Tim Jones reports on the continuing West Tankers saga. Article written for and published by European Advocate, Spring 2015 Edition.

The injustice of delay is a “long standing principle of the common law” (Moore v SSCLG [2015] EWHC44 (Admin)), at least from Magna Carta’s “… we will not… defer… Justice or Right”. ECHRs’ Art6(1) begins “In the determination of his civil rights and obligations… everyone is entitled to a… hearing within a reasonable time…” The ECJ’s West Tankers judgment seems to depart from this.

Anti-suit injunctions are a long-established procedure that prevents a party from delaying or preventing final decisions through a foreign “torpedo” action. These injunctions were useful where a defendant used proceedings in a jurisdiction where cases where not dealt with promptly to prevent arbitration. The ECJ’s decision in West Tankers limited the use of these injunctions in a case where they could have prevented inordinate delay. Since justice delayed is justice denied, this was regrettable. However its consequences may not be as extensive as they first seemed.

WT owned a ship and chartered it to Erg. The charter-party contained an arbitration agreement providing that disputes were to be dealt with by an arbitral body in London and that English law applied. In 2000 the ship collided with Erg’s Syracuse jetty and was damaged. Erg claimed compensation from its insurers up to its cover’s limit and commenced London arbitration against WT for the excess. WT counterclaimed that it was not liable. The pleadings were completed. In 2003 the insurer issued proceedings in tort against WT before the Tribunale di Siracusa. These sought the amount it had paid Erg. WT raised an objection of lack of jurisdiction.

The issues on liability were substantially the same in the Tribunale and arbitration. The main question was whether WT could rely on an exclusion from liability. In 2004 WT commenced High Court proceedings against the insurers, claiming declarations that the Italian dispute arose out of a contract that contained an arbitration clause and that the insurers were bound to refer it to arbitration. It also claimed an injunction restraining the insurers from taking steps other than by arbitration and to discontinue the Tribunale proceedings. The High Court granted the applications.

When West Tankers was being considered Regulation 44/2001 (“Brussels I”) applied. Its provisions included: “The Regulation shall not apply to… arbitration” [Art1(2)(d)] And “A person domiciled in a Member State may, in another Member State, be sued… in matters relating to tort… in the courts… where the harmful event occurred…” [Art5(3)].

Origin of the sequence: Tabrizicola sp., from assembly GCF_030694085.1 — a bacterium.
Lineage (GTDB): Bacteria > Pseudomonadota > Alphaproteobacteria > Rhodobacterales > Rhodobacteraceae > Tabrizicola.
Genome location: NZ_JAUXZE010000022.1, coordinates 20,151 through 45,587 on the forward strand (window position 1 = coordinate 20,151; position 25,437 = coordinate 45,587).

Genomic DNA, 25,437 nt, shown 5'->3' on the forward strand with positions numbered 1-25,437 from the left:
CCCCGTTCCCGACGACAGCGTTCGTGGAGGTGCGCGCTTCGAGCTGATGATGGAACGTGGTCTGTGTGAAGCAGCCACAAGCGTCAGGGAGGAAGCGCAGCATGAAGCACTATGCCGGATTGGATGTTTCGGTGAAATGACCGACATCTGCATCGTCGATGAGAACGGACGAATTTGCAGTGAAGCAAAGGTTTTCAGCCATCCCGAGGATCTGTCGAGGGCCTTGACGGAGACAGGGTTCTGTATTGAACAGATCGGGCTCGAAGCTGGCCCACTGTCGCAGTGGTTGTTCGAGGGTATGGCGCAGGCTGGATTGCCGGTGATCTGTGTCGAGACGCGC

The UK litigation reached the Lords. Their Lordships, while confirming the practice of granting anti-suit injunctions, in 2007 referred the following to the ECJ: “Is it consistent with… 44/2001 for a court of a member state to make an order to restrain a person from commencing or continuing proceedings in another member state on the ground that such proceedings are in breach of an arbitration agreement?” Before doing so they held: Brussels I, because of Art1(2)(d), excluded arbitration; Van Uden stated that arbitration is the subject matter of proceedings where they serve to protect the right to determine the dispute by arbitration; the basis upon which Brussels I allocated jurisdiction was unsuited to arbitration. An adverse ruling might harm the practice of granting anti-suit injunctions. Their Lordships emphasised the freedom of parties to an arbitration agreement to regulate their affairs by utilising arbitration’s privacy, informality and finality and choosing the seat. The EU is engaged in competing with the world, as well as in regulating commerce between Members. Should Member States become unable to offer an arbitration seat capable of making orders restraining parties from acting in breach of agreements, non-EU leading arbitration centres might benefit. A “yes answer would advantage the EU.

The ECJ differed. In 2009 it answered “no”. In order to determine whether a dispute fell within Brussels I, reference had solely to be made to the proceedings’ subject matter. The fact that arbitration had been chosen was not determinative. The injunction proceedings would have been outside Brussels I, but for the fact that they conflicted with a Member’s jurisdiction by preventing its court from exercising jurisdiction. Since the rights to be protected in the Tribunale fell within Brussels I, a preliminary issue concerning the applicability of an arbitration agreement also came within it. It was exclusively for the Tribunale to determine that.